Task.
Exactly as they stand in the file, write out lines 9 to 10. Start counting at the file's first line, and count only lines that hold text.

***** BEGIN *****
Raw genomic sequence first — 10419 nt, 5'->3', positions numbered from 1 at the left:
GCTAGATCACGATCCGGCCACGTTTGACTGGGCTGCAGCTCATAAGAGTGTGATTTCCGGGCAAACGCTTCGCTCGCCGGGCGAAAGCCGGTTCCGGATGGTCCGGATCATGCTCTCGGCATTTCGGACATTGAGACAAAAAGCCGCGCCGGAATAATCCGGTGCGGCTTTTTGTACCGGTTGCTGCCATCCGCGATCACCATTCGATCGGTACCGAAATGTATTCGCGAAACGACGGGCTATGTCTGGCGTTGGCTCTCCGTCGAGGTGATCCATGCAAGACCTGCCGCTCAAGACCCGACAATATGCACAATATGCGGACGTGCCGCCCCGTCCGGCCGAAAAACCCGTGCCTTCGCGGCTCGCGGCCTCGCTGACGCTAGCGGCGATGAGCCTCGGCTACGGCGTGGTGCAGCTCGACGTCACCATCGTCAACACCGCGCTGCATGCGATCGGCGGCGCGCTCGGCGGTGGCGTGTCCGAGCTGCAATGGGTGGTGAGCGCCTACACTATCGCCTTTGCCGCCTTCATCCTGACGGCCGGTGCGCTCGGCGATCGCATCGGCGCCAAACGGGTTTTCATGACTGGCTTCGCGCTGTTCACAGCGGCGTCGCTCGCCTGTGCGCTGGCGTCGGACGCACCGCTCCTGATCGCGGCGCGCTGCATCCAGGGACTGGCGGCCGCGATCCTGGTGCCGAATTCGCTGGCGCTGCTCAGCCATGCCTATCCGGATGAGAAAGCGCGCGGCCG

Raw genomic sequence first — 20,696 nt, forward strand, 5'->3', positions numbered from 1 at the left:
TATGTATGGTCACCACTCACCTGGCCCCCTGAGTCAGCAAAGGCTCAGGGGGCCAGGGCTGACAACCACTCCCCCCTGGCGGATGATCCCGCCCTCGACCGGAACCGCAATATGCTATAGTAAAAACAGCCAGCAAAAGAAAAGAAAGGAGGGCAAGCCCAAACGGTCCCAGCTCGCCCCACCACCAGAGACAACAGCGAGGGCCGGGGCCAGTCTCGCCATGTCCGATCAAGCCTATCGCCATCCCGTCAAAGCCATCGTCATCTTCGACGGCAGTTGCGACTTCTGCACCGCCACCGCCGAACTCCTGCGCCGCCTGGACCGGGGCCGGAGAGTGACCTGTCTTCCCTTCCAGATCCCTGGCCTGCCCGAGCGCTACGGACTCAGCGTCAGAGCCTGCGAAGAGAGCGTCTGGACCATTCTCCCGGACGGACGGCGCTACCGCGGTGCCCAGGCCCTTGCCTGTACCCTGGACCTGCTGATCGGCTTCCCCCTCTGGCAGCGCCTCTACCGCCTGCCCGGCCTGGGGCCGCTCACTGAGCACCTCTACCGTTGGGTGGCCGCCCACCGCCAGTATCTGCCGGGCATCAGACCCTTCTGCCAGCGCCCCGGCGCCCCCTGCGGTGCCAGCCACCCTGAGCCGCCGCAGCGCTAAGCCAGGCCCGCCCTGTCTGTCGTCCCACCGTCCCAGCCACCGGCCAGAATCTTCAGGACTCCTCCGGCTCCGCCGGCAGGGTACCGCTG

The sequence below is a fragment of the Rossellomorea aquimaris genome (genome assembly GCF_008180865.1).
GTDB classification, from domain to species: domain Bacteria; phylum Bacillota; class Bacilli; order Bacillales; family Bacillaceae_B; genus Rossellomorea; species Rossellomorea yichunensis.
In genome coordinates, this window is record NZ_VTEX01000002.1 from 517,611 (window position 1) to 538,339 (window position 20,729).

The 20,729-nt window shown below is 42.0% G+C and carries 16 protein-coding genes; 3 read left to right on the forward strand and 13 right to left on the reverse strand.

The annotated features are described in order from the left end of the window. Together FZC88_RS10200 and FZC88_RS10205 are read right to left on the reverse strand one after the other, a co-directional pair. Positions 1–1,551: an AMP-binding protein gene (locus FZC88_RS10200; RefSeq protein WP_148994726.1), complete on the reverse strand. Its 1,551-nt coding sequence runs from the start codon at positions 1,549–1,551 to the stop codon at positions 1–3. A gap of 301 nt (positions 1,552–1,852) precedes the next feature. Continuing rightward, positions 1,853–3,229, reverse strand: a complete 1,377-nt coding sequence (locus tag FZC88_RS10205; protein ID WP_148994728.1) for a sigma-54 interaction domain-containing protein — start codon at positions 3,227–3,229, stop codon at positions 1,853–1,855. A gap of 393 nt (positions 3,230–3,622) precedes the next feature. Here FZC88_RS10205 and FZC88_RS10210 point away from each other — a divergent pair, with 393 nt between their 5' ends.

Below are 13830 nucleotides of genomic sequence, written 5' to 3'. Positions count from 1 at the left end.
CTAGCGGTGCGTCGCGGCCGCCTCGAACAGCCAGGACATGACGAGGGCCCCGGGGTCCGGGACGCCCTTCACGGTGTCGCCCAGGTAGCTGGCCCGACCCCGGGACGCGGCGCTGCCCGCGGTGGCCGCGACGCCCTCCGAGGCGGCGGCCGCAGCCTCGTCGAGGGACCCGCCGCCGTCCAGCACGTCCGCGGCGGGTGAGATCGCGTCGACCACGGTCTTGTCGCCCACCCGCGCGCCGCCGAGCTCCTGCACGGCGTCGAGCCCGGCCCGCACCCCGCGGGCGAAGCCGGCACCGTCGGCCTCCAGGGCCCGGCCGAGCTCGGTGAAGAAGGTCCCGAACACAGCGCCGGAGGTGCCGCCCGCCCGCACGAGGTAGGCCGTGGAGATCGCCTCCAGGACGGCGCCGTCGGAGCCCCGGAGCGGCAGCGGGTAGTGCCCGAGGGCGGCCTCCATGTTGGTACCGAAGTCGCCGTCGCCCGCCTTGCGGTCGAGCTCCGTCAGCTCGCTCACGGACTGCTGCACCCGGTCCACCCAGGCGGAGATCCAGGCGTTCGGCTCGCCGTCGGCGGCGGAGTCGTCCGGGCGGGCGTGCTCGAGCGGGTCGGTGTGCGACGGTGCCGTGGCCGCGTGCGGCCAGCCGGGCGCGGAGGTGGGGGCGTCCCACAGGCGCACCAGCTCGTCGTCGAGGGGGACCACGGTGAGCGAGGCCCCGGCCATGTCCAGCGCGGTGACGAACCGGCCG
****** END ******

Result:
The annotated features are described in order from the left end of the window. Together FZC88_RS10200 and FZC88_RS10205 are read right to left on the reverse strand one after the other, a co-directional pair. Positions 1–1,551: an AMP-binding protein gene (locus FZC88_RS10200; RefSeq protein WP_148994726.1), complete on the reverse strand. Its 1,551-nt coding sequence runs from the start codon at positions 1,549–1,551 to the stop codon at positions 1–3. A gap of 301 nt (positions 1,552–1,852) precedes the next feature. Continuing rightward, positions 1,853–3,229, reverse strand: a complete 1,377-nt coding sequence (locus tag FZC88_RS10205; protein ID WP_148994728.1) for a sigma-54 interaction domain-containing protein — start codon at positions 3,227–3,229, stop codon at positions 1,853–1,855. A gap of 393 nt (positions 3,230–3,622) precedes the next feature. Here FZC88_RS10205 and FZC88_RS10210 point away from each other — a divergent pair, with 393 nt between their 5' ends.

Below are 13830 nucleotides of genomic sequence, written 5' to 3'. Positions count from 1 at the left end.